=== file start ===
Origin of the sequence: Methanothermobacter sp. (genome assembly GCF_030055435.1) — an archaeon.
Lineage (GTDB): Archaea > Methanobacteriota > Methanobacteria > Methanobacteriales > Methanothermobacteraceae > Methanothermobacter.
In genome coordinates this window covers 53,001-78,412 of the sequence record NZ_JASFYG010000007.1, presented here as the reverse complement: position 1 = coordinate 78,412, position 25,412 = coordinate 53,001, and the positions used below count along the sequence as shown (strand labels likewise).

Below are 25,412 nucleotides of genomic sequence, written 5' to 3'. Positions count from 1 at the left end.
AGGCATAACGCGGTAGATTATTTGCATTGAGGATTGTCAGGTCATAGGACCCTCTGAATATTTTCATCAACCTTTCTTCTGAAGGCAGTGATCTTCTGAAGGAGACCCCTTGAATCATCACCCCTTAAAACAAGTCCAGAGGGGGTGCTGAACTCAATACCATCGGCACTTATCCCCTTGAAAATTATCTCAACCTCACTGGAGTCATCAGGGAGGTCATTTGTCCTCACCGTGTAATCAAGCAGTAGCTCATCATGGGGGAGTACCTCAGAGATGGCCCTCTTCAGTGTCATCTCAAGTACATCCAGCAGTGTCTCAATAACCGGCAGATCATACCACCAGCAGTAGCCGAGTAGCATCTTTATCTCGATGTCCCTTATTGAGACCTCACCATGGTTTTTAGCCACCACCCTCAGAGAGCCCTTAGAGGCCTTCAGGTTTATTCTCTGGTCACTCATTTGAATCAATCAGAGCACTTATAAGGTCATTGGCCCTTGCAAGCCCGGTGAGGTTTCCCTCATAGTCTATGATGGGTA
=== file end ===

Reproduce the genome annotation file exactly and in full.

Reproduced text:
Origin of the sequence: Methanothermobacter sp. (genome assembly GCF_030055435.1) — an archaeon.
Lineage (GTDB): Archaea > Methanobacteriota > Methanobacteria > Methanobacteriales > Methanothermobacteraceae > Methanothermobacter.
In genome coordinates this window covers 53,001-78,412 of the sequence record NZ_JASFYG010000007.1, presented here as the reverse complement: position 1 = coordinate 78,412, position 25,412 = coordinate 53,001, and the positions used below count along the sequence as shown (strand labels likewise).

Below are 25,412 nucleotides of genomic sequence, written 5' to 3'. Positions count from 1 at the left end.
AGGCATAACGCGGTAGATTATTTGCATTGAGGATTGTCAGGTCATAGGACCCTCTGAATATTTTCATCAACCTTTCTTCTGAAGGCAGTGATCTTCTGAAGGAGACCCCTTGAATCATCACCCCTTAAAACAAGTCCAGAGGGGGTGCTGAACTCAATACCATCGGCACTTATCCCCTTGAAAATTATCTCAACCTCACTGGAGTCATCAGGGAGGTCATTTGTCCTCACCGTGTAATCAAGCAGTAGCTCATCATGGGGGAGTACCTCAGAGATGGCCCTCTTCAGTGTCATCTCAAGTACATCCAGCAGTGTCTCAATAACCGGCAGATCATACCACCAGCAGTAGCCGAGTAGCATCTTTATCTCGATGTCCCTTATTGAGACCTCACCATGGTTTTTAGCCACCACCCTCAGAGAGCCCTTAGAGGCCTTCAGGTTTATTCTCTGGTCACTCATTTGAATCAATCAGAGCACTTATAAGGTCATTGGCCCTTGCAAGCCCGGTGAGGTTTCCCTCATAGTCTATGATGGGTA